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Fear, Despair, and the Inauguration

January 29, 2017



Assalamu Alaykum Dear Students -

 

I hope you receive this letter with the best of health, Iman, and Consciousness.

 

In Qur’anic study, we find that commentators use the Pharaoh as the archetype of a tyrant. Perhaps the first such usage in our traditions is by the Prophet Muhammad, may peace be upon him, in reference to one of the fiercest oppressors of his generation, Abu Jahl. One of the most common uses is in reference to Yazid, whose forces slaughtered the grandson of the Prophet, Husayn. In the modern era, Pharaoh has been a designation -- of all places -- in Egypt by critics of its dictators for the last few decades.

 

In studying the Pharaoh, we may get tips on engagement and techniques.

 

First, let us look at his personality traits.

 

When speaking of the Pharaoh, Allah states that he was arrogant. This is the same attribute used for the accursed Devil. Looking deeper into the attribute, we see this form of arrogance as a trait that someone hides behind, as though seeking cover or protection by way of arrogance.

 

It follows then, that he has very deep fear. Such is common among kings and tyrants: they fear rebellion or revolution, so they respond with subjugation. Likewise, an internal (avoided) emptiness leads them to overcompensate with aggression.

 

Thus, another attribute of the Pharaoh is that he is defiant. Again looking deeper into the attribute, he is someone who pushes against boundaries and limitations. His was the behavior not merely of sin, but deliberate sin, and such was the case of those working for him. His minions are as corrupt as he is.

 

He is fiercely competitive. He regards himself as a god, and gives no space for the service to any other gods. In our modern language, this would be the ultimate megalomania: not only does he consider himself a god, but refuses acknowledgement of any other.

 

In considering himself to be divine, he also believes in the fantastic or miraculous things about himself. Meaning, along with the megalomania, he finds attraction in grandiose works, language, and mischief.

 

Then, let us look at his techniques, resulting from the above personality traits.

 

He amasses tremendous wealth. He behaves criminally, bypassing the law. He rules with tremendous private strategizing and cunning, making mischief and corruption in the land.

 

He accuses others of lying and corrupting the world, as he did with Moses, may peace be upon him. He speaks as though he is the defender and preserver of the land. Meaning, he regards people of truth as being charlatans seeking to deceive. Likewise, he deceives the masses not just with lies, but with organized means of deception (i.e. magicians). Further, he claims to be speaking in defense of the people. In turn, he calls on the people to defend him against the people of truth.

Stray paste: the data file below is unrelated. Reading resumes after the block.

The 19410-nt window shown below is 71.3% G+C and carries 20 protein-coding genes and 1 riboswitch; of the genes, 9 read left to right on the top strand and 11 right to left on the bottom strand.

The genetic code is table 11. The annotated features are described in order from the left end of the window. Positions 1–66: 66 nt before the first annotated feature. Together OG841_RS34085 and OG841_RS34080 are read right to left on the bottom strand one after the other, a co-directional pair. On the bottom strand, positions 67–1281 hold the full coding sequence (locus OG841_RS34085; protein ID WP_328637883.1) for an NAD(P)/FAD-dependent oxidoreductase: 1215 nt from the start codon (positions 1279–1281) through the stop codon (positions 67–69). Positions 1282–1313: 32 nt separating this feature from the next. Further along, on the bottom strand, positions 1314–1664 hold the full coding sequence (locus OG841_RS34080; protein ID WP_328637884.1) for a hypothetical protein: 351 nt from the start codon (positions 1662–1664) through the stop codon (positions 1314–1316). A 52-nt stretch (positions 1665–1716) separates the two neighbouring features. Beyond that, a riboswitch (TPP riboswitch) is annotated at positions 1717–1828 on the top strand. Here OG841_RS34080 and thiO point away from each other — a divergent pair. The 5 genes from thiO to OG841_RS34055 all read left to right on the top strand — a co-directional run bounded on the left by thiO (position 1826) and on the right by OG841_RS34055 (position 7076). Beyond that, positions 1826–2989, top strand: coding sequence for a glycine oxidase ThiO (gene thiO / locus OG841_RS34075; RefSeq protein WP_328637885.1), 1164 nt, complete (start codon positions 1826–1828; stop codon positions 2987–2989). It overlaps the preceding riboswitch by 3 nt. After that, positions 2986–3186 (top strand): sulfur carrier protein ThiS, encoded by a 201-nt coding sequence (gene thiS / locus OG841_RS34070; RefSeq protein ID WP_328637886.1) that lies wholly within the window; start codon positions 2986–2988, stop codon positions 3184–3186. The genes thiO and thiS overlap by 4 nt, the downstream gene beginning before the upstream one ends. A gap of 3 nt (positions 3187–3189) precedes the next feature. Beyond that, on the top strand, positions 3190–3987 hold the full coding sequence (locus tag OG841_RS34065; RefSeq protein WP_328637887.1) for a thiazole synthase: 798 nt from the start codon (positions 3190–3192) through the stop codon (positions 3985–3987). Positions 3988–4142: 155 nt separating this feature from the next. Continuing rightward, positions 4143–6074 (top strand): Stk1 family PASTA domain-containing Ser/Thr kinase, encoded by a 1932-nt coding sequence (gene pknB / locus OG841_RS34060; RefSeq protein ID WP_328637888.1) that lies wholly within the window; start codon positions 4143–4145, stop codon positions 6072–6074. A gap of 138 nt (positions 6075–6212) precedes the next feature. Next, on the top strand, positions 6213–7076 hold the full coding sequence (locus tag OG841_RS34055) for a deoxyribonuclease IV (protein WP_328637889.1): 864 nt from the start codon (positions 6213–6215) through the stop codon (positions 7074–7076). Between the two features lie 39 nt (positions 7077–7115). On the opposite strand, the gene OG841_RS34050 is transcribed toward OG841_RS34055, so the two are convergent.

He has advisers who often speak for him, threatening the masses, as well as the Pharaoh’s minions.

 

Further, in ruling, he is quick to command large instructions so as to either prove his own greatness or to challenge the greatness of others. He brings people who help him, close to him. They have the feeling of being honored insiders, while he acts as though he owns them. He isolates people who fail him, often with violent threats, if not violence itself.

 

He keeps the masses divided into factions, elevating some, and subjugating others. He keeps elevating himself above the people. He keeps the people afraid of him, though young people are less afraid. He keeps monitors among the masses, regarding it as a technique of caution against subversion and dissension. And, when he fears a threat, he sweeps through with violence.

 

And, the wife of the Pharaoh is trapped and isolated in his world. In our traditions, the wife of the Pharaoh is among the most pious of women.

 

When we read narrations about end time prophecies, we have a natural desire to see them as commentaries on the present. Likewise, I’m sure that the above seems a bit familiar. Thus, in future letters, we will look at the ways Allah prescribes in dealing with such leaders. But, the most important point to understand is that they cannot outlast God. Today, the Pharaoh lies wrapped up in a box, sitting in a museum as gawkers glare at him and walk on, forgetting about him.

 

And, before looking to any leaders in our world, we must also look to our own inner Pharaohs. How much of the above describes you?

 

And Allah knows best.



Omer M